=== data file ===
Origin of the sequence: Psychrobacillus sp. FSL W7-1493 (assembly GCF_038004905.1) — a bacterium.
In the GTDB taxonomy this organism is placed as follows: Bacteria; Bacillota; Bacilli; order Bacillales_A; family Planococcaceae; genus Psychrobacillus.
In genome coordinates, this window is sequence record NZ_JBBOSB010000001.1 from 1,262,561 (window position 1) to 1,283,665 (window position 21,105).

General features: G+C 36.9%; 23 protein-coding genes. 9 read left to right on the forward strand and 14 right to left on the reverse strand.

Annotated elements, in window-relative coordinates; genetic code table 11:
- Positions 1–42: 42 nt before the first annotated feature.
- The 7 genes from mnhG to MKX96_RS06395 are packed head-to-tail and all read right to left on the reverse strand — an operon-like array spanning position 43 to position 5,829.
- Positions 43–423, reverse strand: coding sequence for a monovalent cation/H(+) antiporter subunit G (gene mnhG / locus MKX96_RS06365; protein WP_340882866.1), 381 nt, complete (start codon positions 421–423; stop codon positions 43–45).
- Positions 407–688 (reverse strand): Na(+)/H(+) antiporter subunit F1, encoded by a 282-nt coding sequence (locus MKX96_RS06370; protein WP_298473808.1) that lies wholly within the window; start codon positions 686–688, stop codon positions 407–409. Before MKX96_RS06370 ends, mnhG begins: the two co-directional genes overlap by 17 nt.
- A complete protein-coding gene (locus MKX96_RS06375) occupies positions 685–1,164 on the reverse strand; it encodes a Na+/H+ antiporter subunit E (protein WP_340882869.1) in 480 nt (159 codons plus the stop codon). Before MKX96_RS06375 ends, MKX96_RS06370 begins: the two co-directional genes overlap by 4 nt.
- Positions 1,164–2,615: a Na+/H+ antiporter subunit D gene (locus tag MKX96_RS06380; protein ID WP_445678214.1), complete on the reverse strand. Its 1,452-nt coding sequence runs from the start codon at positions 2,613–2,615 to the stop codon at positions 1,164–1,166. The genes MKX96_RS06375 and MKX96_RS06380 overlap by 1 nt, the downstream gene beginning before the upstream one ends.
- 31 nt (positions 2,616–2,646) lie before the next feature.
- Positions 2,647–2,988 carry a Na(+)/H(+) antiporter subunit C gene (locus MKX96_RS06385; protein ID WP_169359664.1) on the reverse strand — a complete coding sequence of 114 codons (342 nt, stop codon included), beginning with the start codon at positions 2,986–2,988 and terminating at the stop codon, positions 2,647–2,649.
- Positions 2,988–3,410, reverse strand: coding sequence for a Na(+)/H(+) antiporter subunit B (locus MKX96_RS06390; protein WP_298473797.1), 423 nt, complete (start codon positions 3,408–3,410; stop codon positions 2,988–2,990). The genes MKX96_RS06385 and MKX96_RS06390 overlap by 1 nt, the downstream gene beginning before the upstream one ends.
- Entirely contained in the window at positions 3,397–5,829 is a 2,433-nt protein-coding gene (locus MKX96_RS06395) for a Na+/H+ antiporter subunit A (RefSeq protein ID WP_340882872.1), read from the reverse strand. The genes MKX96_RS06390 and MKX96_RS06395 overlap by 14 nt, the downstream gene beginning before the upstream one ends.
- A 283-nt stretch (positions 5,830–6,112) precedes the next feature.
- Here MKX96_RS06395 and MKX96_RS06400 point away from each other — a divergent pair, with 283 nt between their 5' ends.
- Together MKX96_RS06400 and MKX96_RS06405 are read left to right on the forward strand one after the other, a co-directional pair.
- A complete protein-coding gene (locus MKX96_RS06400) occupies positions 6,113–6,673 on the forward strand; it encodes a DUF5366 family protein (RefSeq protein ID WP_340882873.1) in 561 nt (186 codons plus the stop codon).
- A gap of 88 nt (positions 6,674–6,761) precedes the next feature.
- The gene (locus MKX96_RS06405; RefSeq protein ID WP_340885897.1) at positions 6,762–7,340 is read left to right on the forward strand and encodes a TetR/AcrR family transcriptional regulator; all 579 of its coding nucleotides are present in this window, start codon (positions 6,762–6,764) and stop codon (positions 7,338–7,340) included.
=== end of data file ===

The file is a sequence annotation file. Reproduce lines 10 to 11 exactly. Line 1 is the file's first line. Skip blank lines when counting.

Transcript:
- A complete protein-coding gene (locus MKX96_RS06375) occupies positions 685–1,164 on the reverse strand; it encodes a Na+/H+ antiporter subunit E (protein WP_340882869.1) in 480 nt (159 codons plus the stop codon). Before MKX96_RS06375 ends, MKX96_RS06370 begins: the two co-directional genes overlap by 4 nt.
- Positions 1,164–2,615: a Na+/H+ antiporter subunit D gene (locus tag MKX96_RS06380; protein ID WP_445678214.1), complete on the reverse strand. Its 1,452-nt coding sequence runs from the start codon at positions 2,613–2,615 to the stop codon at positions 1,164–1,166. The genes MKX96_RS06375 and MKX96_RS06380 overlap by 1 nt, the downstream gene beginning before the upstream one ends.